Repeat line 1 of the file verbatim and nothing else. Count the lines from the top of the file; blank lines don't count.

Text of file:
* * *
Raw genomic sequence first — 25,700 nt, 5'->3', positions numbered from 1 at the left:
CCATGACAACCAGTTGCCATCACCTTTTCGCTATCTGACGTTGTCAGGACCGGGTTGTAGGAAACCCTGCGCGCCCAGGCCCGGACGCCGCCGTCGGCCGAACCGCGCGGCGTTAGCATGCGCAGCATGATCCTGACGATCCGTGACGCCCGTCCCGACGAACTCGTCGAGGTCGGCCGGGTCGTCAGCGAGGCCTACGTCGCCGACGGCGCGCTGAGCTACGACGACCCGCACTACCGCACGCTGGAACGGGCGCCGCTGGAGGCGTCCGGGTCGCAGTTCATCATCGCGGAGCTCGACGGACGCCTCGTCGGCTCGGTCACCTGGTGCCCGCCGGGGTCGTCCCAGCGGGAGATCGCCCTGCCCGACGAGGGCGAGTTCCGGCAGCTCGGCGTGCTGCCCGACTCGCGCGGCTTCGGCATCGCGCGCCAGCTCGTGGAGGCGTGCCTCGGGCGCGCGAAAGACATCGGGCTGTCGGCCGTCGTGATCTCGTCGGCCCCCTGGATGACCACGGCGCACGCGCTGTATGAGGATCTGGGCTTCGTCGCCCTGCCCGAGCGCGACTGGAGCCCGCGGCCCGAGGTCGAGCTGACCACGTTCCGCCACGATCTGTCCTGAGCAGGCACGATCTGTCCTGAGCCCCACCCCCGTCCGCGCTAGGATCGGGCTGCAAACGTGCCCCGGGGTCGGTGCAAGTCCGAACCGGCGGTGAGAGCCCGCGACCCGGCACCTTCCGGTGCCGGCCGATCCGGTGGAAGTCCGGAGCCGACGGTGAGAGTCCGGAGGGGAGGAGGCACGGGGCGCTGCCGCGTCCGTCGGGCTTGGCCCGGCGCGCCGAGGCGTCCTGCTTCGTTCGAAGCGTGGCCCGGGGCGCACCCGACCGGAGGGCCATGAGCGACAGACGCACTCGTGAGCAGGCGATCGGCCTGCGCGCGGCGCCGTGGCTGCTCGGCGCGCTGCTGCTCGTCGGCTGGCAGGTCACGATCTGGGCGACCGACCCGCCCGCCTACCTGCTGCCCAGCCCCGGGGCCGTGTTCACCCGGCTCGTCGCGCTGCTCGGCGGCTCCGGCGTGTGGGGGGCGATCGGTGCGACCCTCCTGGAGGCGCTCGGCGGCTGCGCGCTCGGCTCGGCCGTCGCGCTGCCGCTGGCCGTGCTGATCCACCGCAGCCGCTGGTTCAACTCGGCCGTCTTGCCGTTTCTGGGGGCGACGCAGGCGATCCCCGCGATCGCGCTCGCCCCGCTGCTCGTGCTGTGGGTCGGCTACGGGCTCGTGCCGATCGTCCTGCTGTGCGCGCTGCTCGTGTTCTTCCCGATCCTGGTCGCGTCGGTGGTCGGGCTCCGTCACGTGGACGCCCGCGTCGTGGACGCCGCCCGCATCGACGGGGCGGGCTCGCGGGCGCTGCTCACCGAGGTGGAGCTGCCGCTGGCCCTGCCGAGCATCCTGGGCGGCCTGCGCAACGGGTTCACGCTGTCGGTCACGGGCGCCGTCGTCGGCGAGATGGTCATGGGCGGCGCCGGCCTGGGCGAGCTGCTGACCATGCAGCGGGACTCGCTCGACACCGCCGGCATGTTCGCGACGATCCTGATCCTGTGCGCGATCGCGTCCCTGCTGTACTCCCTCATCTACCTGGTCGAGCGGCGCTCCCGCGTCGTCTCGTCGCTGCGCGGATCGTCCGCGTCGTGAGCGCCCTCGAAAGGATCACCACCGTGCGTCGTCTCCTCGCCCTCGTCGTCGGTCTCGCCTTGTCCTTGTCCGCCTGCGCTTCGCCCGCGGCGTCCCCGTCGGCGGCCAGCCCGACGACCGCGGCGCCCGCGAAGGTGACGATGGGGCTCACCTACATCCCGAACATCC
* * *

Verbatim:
Raw genomic sequence first — 25,700 nt, 5'->3', positions numbered from 1 at the left: